Right. It’s a very good question. I think the IAPs in general in a sense really continue to look for proof-of-concept in terms of benefit or more importantly what types of cancer patients as you said whether there is a genetic tie or other parameters that we can identify to help us identify those patients that may benefit. The ovarian cancer patients, that was in our study that had a complete response associated with their disease went public with their own status. She has indicated that she have a germline mutation in the BRCA1 gene locus that she had a very dramatic response in the study. We obviously are very keen to study this in the ovarian cancer study that we currently conducting to see whether there is a link between the BRCA1 status of patient and the response to this. At the moment there is nothing scientifically that we can rationally peace together to say yes this pathway can potentially interact with the DNA damage repair and or BRCA1 function or BRCA gene function in a setting how there if we feel that is best to go ahead and tested in the clinics even though we are conducting some preclinical study or we should get firm data from this current clinical study that’s ongoing at the moment.

Brian Klein - Stifel Nicolaus

So the Phase II that you started isn’t an unselected relapsed/refractory patient population that’s already been treated with frontline chemotherapy. Will you be doing those chromosome analysis on patients?

Ali Fattaey

Yes. The patients will be genetically typed for a number of various factors that we’re quite interested in of course any patient is very important for us to identify a number of parameters and in this case including the BRCA gene test.

Brian Klein - Stifel Nicolaus

Great. Okay. And in the past you’ve indicated that perhaps the greatest benefit that we might see with in IAP inhibitor is going to be in combination therapy. As you continue to drop the drug are there particular types of combinations that are more feeling than others are there certain types of agents that are able to induce apoptosis and or metastasis type therapy?

Ali Fattaey

And again excellent point and yes this is very much inline with our thinking. The development of IAP antagonist certainly within the context of what Genentech was developing for a number of years having worked on this and was really are the beneficiary of many years of where research and preclinical and clinical package so we enlightened. Points to the highest potential for the use of IAP antagonist in combination to set up the cell for receiving signal for apoptosis and IAP antagonist synergizing with that and removing the barriers to apoptosis induction. One of the settings that lends itself very well to that is in the breast cancer setting. And in particular in breast cancer in combination with the drug for primitive drug Capecitabine or Xeloda, the things that we’ve seen preclinically Genentech have seen that and we have also received this in the preclinical setting so because the drug hasn’t been tested with Capecitabine in the clinic yet. Is that Capecitabine is very protein chemotherapy drug at inducing the one of the IAP proteins expression in cells in cancer cells and in particular in some subsets of breast cancer.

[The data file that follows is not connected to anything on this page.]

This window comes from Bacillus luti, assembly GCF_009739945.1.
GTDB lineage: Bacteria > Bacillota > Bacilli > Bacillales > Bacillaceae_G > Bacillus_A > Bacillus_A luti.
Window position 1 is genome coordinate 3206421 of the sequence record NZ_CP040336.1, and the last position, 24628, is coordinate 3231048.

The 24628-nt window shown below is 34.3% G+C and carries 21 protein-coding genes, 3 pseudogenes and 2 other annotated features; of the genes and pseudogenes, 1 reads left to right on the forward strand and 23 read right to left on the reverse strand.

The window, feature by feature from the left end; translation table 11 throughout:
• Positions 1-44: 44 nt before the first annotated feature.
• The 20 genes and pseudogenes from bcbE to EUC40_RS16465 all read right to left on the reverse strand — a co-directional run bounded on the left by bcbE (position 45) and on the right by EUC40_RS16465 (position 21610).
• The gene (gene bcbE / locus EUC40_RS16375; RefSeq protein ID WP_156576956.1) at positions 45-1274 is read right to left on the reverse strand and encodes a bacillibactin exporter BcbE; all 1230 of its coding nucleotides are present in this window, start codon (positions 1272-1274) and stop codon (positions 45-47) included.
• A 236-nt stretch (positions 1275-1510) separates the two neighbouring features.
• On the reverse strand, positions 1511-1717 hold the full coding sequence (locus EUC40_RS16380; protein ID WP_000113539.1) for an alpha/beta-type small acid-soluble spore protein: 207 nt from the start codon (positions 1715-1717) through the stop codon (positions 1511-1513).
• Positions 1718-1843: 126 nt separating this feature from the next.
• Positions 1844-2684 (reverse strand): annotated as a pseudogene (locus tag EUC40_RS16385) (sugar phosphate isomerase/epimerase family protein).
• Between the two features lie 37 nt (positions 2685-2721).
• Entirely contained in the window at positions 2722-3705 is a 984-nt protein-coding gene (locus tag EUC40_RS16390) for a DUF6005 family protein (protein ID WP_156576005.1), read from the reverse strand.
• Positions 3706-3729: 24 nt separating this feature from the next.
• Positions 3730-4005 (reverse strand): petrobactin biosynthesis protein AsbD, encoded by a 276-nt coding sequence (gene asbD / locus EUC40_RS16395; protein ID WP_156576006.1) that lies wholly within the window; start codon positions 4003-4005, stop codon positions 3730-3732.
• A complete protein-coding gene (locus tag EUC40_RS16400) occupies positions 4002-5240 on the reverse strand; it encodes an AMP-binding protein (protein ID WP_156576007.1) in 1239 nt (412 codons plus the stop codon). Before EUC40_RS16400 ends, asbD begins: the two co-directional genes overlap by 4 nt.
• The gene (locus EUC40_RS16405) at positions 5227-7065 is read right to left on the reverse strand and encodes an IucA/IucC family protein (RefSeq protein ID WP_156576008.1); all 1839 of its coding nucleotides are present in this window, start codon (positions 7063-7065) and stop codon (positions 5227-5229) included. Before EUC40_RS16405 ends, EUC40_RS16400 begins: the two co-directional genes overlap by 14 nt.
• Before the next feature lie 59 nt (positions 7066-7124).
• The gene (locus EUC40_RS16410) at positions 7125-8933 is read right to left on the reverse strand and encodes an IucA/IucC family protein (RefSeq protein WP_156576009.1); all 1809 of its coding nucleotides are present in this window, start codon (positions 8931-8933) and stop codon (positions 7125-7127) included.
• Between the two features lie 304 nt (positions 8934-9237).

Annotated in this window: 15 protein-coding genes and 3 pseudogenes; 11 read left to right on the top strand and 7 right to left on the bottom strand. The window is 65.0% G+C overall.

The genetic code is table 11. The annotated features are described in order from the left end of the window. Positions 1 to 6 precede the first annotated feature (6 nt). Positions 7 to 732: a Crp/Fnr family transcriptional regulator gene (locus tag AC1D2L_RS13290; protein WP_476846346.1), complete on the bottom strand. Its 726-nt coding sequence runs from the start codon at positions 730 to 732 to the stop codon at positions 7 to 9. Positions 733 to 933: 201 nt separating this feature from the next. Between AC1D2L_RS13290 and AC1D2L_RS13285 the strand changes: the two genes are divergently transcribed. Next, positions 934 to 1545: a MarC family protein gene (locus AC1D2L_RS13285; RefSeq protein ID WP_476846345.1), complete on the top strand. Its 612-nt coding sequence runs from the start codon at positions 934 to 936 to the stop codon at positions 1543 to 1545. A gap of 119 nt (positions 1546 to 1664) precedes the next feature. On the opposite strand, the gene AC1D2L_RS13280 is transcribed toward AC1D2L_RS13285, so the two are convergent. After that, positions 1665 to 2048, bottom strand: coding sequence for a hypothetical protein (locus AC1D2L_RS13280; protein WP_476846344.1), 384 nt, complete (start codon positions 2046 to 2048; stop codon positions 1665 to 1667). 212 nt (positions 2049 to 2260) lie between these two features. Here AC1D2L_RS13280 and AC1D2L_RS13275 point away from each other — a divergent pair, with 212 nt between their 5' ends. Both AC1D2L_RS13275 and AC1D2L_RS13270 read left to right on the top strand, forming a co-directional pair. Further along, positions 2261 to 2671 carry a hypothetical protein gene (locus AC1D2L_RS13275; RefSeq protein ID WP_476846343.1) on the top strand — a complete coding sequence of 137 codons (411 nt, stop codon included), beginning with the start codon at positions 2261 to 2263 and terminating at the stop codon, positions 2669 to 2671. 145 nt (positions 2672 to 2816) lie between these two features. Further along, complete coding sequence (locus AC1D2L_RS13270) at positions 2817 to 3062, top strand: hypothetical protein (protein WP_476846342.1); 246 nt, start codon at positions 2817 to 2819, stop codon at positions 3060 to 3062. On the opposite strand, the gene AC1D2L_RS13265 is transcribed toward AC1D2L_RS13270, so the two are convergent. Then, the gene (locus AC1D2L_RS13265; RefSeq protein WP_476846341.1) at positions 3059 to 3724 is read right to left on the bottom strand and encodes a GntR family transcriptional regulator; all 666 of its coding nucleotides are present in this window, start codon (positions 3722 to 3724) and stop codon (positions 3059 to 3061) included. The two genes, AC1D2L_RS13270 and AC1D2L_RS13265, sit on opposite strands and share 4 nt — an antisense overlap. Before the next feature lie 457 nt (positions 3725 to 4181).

Brian Klein - Stifel Nicolaus

I just want to judge putting this is an triple negative question so this in receptor positive?

Ali Fattaey

It’s a good point I mean we tend to think about breast cancer in the context of the hormone or HER2 gene status. I don’t think it is necessarily tides with the way that we currently sub divide or classify breast cancer in terms of the HER2, HR.

Brian Klein - Stifel Nicolaus

Well said.

Ali Fattaey

Yes what their prolactin receptor or other receptors it is clearly not necessarily linked to their hormone or HER2 gene status. It is something beyond that at this point which starts takes some amount of more work for us to do but we do see fairly petulantly that Capecitabine or Xeloda is able to induce the IAP genes in these and what’s important and I think this is really the driver for why we look at breast cancer in the context of Xeloda combination with our IAP antagonist that induced all that Capecitabine is able to induce IAP those are the same cells that synergize extremely well in the combination with our drug and this really set us up as to for the first time to take in this case our drug in combination with Capecitabine into the breast cancer settings. Now we have selected to do this in the HER2 negative population that’s the population that more commonly Capecitabine has used them. And we will include – our plan is to include or if not exclude I should say necessarily whether the patients has a HER2-positive – the positive heterogeneous hetero positive or whether they’re triple-negative. I don’t – we don’t see it falling in those categories therefore not trying to exclude or include patients based on their estrogen-receptor status at this point.